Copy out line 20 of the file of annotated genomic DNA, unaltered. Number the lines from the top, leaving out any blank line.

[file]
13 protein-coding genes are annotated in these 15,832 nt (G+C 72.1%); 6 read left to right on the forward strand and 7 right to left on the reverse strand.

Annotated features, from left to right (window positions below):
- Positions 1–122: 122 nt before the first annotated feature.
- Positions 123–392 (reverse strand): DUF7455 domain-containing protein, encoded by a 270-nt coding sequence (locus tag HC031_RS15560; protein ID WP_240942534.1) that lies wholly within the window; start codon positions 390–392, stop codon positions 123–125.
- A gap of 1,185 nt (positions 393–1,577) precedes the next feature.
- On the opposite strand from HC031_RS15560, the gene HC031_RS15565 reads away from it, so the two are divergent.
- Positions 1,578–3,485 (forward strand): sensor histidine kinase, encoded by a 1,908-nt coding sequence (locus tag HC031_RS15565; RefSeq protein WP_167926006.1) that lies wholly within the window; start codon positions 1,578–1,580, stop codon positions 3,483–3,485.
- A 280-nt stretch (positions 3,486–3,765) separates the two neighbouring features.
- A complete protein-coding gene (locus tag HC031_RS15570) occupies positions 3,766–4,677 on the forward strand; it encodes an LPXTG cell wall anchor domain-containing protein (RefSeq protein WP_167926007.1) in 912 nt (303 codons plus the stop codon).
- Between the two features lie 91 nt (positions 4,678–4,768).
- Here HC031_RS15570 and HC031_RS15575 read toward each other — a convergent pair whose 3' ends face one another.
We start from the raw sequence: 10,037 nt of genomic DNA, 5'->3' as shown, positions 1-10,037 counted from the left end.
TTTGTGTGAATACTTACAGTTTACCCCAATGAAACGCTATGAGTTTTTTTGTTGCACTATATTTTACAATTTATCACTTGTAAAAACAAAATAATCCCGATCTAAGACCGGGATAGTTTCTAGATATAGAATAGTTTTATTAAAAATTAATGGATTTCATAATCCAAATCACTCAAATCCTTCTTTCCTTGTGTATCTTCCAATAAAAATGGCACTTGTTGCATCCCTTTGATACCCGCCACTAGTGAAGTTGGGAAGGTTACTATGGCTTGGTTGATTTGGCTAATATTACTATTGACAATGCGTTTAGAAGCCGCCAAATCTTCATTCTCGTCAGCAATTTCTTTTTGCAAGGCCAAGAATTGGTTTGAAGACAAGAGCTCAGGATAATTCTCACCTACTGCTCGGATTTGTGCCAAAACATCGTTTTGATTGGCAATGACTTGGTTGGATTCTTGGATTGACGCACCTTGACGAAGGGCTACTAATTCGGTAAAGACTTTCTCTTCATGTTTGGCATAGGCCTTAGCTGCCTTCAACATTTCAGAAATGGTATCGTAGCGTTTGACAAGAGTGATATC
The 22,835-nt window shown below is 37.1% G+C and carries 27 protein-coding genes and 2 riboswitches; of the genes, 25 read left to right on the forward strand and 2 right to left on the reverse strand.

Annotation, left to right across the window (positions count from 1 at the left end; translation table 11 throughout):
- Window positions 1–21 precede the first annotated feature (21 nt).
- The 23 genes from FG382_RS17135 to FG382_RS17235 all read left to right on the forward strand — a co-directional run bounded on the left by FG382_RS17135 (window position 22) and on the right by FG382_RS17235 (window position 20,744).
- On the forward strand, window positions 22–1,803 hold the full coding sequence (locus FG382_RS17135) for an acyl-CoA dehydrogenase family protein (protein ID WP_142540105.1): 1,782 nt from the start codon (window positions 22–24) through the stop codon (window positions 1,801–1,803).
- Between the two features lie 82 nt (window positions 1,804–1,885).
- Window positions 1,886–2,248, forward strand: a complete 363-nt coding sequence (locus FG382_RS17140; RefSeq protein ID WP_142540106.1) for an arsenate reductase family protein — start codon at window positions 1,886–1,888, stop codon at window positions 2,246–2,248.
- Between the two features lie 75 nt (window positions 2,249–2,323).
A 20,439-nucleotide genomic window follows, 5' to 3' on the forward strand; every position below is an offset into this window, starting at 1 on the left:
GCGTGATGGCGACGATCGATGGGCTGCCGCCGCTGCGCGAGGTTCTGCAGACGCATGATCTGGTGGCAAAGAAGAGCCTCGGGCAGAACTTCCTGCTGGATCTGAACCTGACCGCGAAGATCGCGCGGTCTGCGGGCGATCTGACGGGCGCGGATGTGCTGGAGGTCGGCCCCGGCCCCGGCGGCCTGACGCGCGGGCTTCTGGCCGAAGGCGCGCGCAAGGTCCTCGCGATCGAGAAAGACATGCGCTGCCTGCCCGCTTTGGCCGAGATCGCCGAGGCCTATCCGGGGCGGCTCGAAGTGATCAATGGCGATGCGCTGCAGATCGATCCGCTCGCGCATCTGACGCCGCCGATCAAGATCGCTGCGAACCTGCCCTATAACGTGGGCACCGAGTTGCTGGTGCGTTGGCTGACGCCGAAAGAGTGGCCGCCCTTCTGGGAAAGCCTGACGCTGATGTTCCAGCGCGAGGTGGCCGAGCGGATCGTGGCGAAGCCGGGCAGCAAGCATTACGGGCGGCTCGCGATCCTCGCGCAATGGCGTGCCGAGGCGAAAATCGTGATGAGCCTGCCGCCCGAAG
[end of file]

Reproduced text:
- Window positions 1,886–2,248, forward strand: a complete 363-nt coding sequence (locus FG382_RS17140; RefSeq protein ID WP_142540106.1) for an arsenate reductase family protein — start codon at window positions 1,886–1,888, stop codon at window positions 2,246–2,248.